When building tools that authenticate against other APIs, more often than not I need to manage private keys and secrets. The challenge is that sometimes it’s very easy to forget the fact that the key is sitting somewhere in a configuration file, and it will be accidentally checked in to the repository. With the proliferation of tools like trufflehog, that’s generally not a position you want to be in. A lot of services are being proactive about it, and when a leaked key is detected, it will be automatically revoked (notice how it someone attempted to use it within minutes of the leak).
Whenever we talk about documentation infrastructure, one of the most common pieces of feedback I hear from developers is that it’s too complicated to set up. There is just too much configuration, fiddling around and trying to make sure that the output is produced in way that is expected. That’s why back in June I set out to build a documentation CLI that allows one to produce docs with one liners.
API documentation - something that often remains an after-thought for developers purely because writing it can be cumbersome, it requires working with a bunch of different tools (often very old), and maintaining it makes developers cringe just because that means they have to come up with good examples and descriptions, and let's face it - most developers would rather focus on writing code.
Summer is here, the city finally feels like you can take pictures of it from above without being “head in the clouds”, and that also means that it’s time to document how we generate .NET documentation on docs.microsoft.com. A while ago I wrote a post about documenting NuGet packages, and while it was a generally good description of high-level tools, it also missed the key detail - how to use DocFX to render the docs.
For one of the hobby projects, that I am working on, I thought I would leverage the Instagram API. It deals with an automation scenario, so the choice was obvious - I can put together a Python script that runs at scheduled intervals. Lucky for me, I’ve also learned that there is already a Python library that can help me access the API - it is archived and no longer maintained, but should at least give me some leverage over what I wanted to do.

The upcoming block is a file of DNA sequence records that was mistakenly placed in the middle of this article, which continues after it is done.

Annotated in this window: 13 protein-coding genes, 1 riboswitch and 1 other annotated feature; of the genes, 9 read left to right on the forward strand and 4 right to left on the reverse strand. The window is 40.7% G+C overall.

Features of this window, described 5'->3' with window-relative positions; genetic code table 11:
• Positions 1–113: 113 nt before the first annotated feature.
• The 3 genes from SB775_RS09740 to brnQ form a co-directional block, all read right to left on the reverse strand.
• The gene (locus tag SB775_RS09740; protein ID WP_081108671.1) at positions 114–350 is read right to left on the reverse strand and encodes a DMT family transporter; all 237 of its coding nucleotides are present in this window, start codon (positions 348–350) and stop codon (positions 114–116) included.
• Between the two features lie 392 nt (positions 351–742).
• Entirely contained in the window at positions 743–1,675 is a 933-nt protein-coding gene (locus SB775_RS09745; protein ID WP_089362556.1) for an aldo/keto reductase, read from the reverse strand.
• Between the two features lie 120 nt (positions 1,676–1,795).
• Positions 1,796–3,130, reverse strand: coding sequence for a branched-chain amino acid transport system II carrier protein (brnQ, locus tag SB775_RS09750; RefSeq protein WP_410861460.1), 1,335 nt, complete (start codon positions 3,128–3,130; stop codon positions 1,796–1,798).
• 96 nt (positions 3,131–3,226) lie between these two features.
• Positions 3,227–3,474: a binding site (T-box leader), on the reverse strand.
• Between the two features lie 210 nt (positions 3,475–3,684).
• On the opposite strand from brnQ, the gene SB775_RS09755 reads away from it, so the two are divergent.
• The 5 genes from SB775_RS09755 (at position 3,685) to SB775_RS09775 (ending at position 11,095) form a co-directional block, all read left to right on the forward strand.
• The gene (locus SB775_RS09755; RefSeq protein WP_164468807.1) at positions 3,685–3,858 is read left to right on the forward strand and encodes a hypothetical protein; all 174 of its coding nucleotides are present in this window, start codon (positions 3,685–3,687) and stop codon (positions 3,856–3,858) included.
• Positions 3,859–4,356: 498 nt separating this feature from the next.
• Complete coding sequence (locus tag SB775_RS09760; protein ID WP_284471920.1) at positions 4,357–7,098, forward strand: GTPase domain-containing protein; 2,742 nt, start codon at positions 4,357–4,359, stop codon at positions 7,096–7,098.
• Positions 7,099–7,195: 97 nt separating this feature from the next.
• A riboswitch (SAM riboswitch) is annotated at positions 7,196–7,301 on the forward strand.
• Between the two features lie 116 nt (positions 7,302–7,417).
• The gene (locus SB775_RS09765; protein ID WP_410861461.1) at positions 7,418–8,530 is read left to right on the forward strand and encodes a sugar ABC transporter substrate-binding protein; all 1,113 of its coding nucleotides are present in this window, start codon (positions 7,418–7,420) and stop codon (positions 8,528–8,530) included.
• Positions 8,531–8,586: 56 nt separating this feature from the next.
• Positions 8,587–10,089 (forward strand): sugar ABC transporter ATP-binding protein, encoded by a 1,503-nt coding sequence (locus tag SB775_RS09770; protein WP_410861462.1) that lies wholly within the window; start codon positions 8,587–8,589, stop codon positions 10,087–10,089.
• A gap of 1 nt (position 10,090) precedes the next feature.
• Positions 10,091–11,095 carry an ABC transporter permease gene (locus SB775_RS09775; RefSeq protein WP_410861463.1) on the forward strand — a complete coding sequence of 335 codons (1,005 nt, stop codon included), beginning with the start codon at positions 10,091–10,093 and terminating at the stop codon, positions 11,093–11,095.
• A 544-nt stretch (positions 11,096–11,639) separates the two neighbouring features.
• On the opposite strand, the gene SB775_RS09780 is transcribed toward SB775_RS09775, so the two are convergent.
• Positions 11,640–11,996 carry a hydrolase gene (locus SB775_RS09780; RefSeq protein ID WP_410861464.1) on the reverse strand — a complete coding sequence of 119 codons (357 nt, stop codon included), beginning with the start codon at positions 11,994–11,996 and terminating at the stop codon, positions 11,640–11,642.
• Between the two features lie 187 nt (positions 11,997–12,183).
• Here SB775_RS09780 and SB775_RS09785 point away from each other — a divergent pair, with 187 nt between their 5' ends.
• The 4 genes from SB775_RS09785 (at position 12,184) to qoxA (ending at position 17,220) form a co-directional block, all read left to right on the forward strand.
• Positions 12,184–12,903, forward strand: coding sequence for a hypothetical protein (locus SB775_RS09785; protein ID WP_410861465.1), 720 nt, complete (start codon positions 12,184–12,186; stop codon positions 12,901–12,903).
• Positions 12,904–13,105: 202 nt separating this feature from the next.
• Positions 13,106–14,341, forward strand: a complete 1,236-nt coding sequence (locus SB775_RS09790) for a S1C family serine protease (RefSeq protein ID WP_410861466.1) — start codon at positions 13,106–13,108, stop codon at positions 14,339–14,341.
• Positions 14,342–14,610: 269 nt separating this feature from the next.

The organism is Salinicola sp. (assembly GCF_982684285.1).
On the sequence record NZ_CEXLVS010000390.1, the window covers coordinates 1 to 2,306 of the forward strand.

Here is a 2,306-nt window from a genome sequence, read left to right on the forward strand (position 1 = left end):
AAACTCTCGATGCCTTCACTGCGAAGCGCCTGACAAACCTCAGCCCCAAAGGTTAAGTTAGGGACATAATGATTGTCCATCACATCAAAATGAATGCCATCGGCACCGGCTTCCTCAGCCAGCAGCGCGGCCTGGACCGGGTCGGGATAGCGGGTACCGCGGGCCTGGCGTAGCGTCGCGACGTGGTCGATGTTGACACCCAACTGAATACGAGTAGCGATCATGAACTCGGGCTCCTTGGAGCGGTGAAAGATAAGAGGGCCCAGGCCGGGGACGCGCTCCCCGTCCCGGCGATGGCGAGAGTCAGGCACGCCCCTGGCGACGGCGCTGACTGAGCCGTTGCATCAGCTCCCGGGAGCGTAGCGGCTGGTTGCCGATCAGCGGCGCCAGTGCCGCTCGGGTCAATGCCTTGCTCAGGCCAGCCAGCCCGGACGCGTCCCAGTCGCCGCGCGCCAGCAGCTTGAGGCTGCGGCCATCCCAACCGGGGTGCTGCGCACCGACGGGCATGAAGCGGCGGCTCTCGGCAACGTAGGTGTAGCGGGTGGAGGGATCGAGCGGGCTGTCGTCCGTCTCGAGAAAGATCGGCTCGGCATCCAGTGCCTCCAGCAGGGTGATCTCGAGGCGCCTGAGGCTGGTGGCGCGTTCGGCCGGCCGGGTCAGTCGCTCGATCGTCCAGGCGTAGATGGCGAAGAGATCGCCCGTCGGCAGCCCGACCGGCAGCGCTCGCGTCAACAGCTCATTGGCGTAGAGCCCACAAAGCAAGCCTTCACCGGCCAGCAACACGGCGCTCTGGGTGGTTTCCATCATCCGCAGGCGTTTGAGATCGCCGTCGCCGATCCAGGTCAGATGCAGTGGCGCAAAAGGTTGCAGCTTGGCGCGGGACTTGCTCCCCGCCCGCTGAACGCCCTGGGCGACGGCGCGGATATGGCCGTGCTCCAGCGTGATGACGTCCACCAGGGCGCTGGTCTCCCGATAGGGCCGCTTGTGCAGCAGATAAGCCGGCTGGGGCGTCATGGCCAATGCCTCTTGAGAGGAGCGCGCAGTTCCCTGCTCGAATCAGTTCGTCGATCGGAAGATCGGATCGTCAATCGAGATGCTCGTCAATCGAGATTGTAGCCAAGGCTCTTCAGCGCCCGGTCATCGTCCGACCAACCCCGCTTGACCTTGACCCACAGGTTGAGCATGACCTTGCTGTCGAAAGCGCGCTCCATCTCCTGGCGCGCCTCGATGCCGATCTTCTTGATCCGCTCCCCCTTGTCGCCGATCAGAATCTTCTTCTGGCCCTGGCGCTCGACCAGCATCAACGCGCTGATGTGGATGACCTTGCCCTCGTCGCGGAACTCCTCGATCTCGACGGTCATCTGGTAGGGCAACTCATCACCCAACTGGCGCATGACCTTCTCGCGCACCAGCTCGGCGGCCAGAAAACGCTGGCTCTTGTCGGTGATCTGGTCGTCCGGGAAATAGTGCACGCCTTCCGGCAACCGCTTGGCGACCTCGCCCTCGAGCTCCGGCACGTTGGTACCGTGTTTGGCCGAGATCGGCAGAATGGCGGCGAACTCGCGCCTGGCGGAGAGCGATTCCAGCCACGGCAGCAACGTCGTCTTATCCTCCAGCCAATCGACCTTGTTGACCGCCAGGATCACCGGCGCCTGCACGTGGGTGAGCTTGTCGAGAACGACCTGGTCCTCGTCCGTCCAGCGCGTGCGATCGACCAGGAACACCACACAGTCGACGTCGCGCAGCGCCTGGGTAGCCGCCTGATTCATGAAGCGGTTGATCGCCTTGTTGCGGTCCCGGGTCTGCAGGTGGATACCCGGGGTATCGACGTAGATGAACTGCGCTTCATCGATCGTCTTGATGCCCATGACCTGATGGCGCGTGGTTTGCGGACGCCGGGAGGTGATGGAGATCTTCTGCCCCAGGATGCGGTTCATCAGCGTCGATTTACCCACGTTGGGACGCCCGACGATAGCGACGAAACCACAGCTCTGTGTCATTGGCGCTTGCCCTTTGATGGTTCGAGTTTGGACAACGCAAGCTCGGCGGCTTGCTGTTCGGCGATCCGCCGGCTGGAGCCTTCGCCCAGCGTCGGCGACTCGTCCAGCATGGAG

I love looking at my Ubnt graphs - how much traffic goes where, to what clients, and many other interesting indicators. But I am also the kind of person that loves having raw access to the data, so I started digging - how can I pull those statistics locally? The setup I run is described here - I have a cloud key that manages the network, composed of a router acting as a switch, access point and the security gateway.
The holidays are right around the corner, and what better present is there for yourself, your loved one or your best friend than a limited edition laptop sticker that shows you support efforts to make technical documentation AWESOME? Lucky you, our dear user, because you can now get an absolutely free laptop sticker that showcases the .NET API Browser and the PowerShell Module Browser. Background Photo Source: StockIO.com. So what do you have to do to get the coveted stickers?
Last week I thought I would sit down and learn how to write a Visual Studio Code extension - what better way is there to test the documentation your company ships and give yourself the best holiday present of the year? (photo by monicore) I will start this by saying right away how easy it is to work on the extension across two platforms - part of it was written on a Windows machine, and another part of a mac.